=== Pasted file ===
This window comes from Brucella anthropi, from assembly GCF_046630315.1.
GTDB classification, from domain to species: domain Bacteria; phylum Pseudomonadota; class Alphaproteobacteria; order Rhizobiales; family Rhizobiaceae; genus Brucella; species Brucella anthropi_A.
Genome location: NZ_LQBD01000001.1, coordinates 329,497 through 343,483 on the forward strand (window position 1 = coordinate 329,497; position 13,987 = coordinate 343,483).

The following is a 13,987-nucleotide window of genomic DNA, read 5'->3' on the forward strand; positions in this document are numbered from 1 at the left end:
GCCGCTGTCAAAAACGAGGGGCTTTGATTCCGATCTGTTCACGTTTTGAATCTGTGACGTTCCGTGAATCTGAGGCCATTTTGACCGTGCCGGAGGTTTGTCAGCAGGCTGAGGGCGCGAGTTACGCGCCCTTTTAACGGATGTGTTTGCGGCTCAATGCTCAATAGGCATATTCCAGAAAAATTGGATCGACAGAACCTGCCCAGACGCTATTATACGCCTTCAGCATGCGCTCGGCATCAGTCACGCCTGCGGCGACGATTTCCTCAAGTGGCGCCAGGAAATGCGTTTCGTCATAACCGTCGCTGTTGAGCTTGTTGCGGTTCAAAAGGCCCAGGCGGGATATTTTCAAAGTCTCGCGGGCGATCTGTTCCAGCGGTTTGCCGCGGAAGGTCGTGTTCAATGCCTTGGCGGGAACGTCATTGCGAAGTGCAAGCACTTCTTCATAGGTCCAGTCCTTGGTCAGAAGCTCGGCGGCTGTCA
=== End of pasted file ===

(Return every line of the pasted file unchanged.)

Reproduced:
This window comes from Brucella anthropi, from assembly GCF_046630315.1.
GTDB classification, from domain to species: domain Bacteria; phylum Pseudomonadota; class Alphaproteobacteria; order Rhizobiales; family Rhizobiaceae; genus Brucella; species Brucella anthropi_A.
Genome location: NZ_LQBD01000001.1, coordinates 329,497 through 343,483 on the forward strand (window position 1 = coordinate 329,497; position 13,987 = coordinate 343,483).

The following is a 13,987-nucleotide window of genomic DNA, read 5'->3' on the forward strand; positions in this document are numbered from 1 at the left end:
GCCGCTGTCAAAAACGAGGGGCTTTGATTCCGATCTGTTCACGTTTTGAATCTGTGACGTTCCGTGAATCTGAGGCCATTTTGACCGTGCCGGAGGTTTGTCAGCAGGCTGAGGGCGCGAGTTACGCGCCCTTTTAACGGATGTGTTTGCGGCTCAATGCTCAATAGGCATATTCCAGAAAAATTGGATCGACAGAACCTGCCCAGACGCTATTATACGCCTTCAGCATGCGCTCGGCATCAGTCACGCCTGCGGCGACGATTTCCTCAAGTGGCGCCAGGAAATGCGTTTCGTCATAACCGTCGCTGTTGAGCTTGTTGCGGTTCAAAAGGCCCAGGCGGGATATTTTCAAAGTCTCGCGGGCGATCTGTTCCAGCGGTTTGCCGCGGAAGGTCGTGTTCAATGCCTTGGCGGGAACGTCATTGCGAAGTGCAAGCACTTCTTCATAGGTCCAGTCCTTGGTCAGAAGCTCGGCGGCTGTCA